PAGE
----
• Your supplier is sending inferior quality products to your customers. The sample you received was a high-quality version to make you think you were on the right track. 

Either way, you've been conned. You will lose out on sales and you might have your eBay/other marketplace account shut down. 

How to avoid this scam

This scam just comes down to picking the right supplier and doing thorough background research on them. Search their business name in Google or on the SaleHoo forum and see whether anything bad comes up. Beware, however: these scams often start under new business names, so they can be hard to trace. Working only with suppliers from trusted directories such as SaleHoo is your best defense, as all suppliers go through a strict verification process before they are added to the directory. 

Scam #3: The replicas and fakes fiasco 

The name pretty much says it all: This scam involves ordering goods you believe are genuine and authentic, but you receive cheap-looking fakes. 

Luckily, this scam doesn't occur as often these days. People are beginning to understand the dangers of buying and selling fakes. However, this scam still claims victims on an everyday basis. 

When you end up at the short end of this scam, there are a few potential outcomes: 

  1. You might get conned the simple way — the supplier just never sends you anything. You might be better off in this scenario than in #2 below.
  2. Your package might be opened at random by customs when it enters your home country. Customs workers are very savvy at spotting fakes and they have an obligation to brand owners to report you. In this case, you could be prosecuted. 
  3. If you manage to clear customs and list your products on eBay, you are very likely to get caught by eBay's VERO program, which works hard to prevent fake goods from being sold on eBay.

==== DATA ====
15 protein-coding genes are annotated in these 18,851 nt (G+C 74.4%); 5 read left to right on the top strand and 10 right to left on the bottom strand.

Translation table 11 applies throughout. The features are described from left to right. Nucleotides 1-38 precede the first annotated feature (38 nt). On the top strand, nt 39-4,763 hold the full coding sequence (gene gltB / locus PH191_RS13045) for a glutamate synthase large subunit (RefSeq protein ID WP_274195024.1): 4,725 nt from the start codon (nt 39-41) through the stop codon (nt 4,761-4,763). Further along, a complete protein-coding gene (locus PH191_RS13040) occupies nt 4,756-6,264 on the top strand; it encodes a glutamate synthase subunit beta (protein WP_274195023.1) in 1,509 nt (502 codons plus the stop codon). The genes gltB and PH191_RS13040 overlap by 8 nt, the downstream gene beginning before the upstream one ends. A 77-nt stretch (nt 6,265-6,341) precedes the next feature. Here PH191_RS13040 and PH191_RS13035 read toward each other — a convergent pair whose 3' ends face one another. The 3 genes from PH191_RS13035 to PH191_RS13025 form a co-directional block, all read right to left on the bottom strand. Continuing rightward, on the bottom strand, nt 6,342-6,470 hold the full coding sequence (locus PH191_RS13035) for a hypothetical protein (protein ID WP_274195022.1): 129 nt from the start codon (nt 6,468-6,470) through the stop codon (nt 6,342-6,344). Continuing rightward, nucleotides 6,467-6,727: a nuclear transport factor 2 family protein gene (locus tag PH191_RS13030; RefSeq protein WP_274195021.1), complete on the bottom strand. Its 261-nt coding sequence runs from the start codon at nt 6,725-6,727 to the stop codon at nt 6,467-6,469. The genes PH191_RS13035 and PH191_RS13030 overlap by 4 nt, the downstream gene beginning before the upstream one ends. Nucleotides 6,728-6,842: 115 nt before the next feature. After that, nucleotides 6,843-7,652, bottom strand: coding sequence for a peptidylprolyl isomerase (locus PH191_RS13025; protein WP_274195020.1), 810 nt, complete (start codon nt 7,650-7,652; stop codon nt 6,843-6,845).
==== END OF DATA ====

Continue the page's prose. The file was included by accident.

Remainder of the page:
The one thing you can count on is this: You won't be making a lot of money when you sell fakes and replicas. 

Your best protection against any wholesale scam

There are plenty of steps you can take to help protect yourself from wholesale scams, but without a doubt, the easiest and most fool-proof way is to work solely with suppliers listed in trusted directories such as the SaleHoo Wholesale Supplier Directory. 

All suppliers in the SaleHoo Directory undergo a strict verification process before being approved, thus saving you weeks of legwork searching for the best, most reliable suppliers. Before we add a supplier to the directory, we check that the following minimum requirements are met: 

  • A real wholesale supplier offering real wholesale prices.
  • Secure payment options that keep you and your money safe.
  • A good track record with past and current customers.
  • Full contact details available (that we verify) so that you can easily make contact with them at any time.
  • Sells only legitimate brand names.

We run all these checks because our years of experience tell us that these points are crucial for establishing trust with suppliers. In truth, it takes us a lot of time to run these background checks and verify that these suppliers are safe for you to use. And we're experienced at it! So, if you want to save yourself the time involved with determining whether a supplier is legitimate, and eliminate the risk of being scammed